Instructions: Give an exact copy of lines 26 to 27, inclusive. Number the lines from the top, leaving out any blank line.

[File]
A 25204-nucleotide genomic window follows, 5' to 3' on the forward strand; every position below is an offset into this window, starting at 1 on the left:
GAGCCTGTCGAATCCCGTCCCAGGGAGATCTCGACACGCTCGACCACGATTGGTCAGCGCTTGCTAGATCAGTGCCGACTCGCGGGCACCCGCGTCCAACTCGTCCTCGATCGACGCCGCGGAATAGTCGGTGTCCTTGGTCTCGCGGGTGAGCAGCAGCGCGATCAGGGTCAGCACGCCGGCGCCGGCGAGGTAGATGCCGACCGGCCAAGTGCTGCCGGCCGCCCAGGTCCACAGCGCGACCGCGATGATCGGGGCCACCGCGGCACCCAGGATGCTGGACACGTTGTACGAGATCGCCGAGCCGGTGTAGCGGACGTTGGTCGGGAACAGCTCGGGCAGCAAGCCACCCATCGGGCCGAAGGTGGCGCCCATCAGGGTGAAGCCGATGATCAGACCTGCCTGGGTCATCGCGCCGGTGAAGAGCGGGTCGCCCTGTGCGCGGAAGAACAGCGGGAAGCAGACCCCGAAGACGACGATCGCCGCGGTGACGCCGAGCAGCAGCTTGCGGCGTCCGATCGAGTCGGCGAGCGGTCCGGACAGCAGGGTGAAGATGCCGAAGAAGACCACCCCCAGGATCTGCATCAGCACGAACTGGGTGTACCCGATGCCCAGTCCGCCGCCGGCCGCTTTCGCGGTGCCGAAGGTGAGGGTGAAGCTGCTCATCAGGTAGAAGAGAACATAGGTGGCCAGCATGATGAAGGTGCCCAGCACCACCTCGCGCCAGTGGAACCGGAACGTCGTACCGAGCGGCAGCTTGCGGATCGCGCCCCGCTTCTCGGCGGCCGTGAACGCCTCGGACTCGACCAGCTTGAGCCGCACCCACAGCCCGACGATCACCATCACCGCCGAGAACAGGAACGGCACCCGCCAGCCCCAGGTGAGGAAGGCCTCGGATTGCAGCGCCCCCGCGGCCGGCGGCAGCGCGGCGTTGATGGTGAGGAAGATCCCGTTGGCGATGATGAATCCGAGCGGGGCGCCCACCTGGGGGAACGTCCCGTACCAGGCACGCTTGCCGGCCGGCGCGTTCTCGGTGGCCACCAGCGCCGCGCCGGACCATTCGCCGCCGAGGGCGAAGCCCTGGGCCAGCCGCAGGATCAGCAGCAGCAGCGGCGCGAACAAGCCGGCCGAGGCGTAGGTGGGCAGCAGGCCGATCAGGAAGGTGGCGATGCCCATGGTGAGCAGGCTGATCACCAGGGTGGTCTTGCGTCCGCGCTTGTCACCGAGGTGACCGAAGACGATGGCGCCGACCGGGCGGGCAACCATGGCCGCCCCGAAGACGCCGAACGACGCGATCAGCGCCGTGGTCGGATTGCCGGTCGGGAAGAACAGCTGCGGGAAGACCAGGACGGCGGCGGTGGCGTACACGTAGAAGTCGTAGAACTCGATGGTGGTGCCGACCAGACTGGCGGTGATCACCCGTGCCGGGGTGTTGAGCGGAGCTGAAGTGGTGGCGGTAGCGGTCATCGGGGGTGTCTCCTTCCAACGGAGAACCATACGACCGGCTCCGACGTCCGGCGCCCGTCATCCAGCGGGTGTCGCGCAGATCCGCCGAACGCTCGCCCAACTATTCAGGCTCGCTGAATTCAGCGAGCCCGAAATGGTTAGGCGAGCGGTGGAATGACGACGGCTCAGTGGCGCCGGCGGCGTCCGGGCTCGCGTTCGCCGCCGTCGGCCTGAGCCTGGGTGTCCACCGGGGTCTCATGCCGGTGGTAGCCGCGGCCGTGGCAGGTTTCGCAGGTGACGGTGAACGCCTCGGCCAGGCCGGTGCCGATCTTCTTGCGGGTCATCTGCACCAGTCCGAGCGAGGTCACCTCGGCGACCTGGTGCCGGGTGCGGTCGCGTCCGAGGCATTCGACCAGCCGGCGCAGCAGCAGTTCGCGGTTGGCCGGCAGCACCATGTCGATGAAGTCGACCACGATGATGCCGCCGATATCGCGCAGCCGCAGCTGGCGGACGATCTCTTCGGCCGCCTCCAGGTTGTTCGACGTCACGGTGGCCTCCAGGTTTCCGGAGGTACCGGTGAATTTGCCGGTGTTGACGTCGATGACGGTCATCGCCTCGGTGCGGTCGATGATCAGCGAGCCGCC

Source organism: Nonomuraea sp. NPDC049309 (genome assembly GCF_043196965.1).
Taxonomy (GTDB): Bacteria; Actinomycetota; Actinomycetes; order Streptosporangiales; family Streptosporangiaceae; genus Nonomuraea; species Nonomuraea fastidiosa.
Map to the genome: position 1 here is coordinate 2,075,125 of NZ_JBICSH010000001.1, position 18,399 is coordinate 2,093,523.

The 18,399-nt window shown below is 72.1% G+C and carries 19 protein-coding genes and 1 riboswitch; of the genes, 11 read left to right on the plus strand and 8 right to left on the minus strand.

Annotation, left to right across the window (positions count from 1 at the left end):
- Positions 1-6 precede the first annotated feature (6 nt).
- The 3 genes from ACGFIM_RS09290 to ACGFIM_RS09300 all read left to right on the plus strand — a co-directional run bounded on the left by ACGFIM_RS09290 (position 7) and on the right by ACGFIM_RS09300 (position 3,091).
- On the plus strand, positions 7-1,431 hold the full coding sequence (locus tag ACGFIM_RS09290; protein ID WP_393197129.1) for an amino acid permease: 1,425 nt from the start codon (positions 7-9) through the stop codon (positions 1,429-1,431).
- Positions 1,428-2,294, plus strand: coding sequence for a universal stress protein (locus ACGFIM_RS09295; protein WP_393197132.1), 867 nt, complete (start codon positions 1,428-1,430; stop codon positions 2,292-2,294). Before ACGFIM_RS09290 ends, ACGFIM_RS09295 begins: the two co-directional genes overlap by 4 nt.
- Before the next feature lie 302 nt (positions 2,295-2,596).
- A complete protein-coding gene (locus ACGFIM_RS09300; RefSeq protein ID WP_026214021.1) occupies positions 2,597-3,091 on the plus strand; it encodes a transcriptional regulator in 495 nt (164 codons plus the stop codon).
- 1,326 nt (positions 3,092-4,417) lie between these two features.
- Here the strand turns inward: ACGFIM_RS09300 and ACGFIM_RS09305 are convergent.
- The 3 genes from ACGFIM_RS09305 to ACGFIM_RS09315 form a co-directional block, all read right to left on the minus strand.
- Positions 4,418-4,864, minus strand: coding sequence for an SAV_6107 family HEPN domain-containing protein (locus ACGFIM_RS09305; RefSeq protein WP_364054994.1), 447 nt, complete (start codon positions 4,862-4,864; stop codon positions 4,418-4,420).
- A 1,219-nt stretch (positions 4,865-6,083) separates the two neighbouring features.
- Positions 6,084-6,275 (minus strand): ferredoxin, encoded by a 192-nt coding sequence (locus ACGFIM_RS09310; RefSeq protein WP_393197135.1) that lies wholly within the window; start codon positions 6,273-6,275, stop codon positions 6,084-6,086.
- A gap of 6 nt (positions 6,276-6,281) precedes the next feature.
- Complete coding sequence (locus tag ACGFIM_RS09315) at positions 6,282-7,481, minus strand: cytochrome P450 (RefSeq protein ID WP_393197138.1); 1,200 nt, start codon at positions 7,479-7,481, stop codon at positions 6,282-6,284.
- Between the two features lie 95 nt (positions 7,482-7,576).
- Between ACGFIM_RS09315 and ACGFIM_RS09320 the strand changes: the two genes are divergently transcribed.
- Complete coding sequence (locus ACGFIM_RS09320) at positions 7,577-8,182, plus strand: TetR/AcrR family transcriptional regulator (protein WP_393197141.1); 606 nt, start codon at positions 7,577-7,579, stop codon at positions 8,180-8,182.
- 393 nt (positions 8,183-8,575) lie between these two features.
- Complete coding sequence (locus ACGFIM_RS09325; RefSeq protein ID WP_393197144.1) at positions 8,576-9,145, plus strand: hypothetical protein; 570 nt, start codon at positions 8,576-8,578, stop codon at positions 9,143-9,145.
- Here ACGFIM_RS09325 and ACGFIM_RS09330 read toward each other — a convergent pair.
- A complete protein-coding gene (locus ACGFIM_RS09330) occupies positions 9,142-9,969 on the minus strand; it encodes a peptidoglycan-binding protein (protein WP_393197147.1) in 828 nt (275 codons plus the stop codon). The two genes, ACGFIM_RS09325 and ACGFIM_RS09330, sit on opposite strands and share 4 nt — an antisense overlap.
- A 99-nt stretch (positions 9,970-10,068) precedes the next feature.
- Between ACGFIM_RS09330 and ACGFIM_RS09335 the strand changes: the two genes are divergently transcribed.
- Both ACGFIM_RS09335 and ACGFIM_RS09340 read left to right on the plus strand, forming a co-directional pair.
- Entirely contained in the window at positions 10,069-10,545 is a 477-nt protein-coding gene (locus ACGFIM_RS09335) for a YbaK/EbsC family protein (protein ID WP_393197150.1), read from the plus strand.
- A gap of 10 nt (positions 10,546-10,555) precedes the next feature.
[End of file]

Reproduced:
- Complete coding sequence (locus ACGFIM_RS09325; RefSeq protein ID WP_393197144.1) at positions 8,576-9,145, plus strand: hypothetical protein; 570 nt, start codon at positions 8,576-8,578, stop codon at positions 9,143-9,145.
- Here ACGFIM_RS09325 and ACGFIM_RS09330 read toward each other — a convergent pair.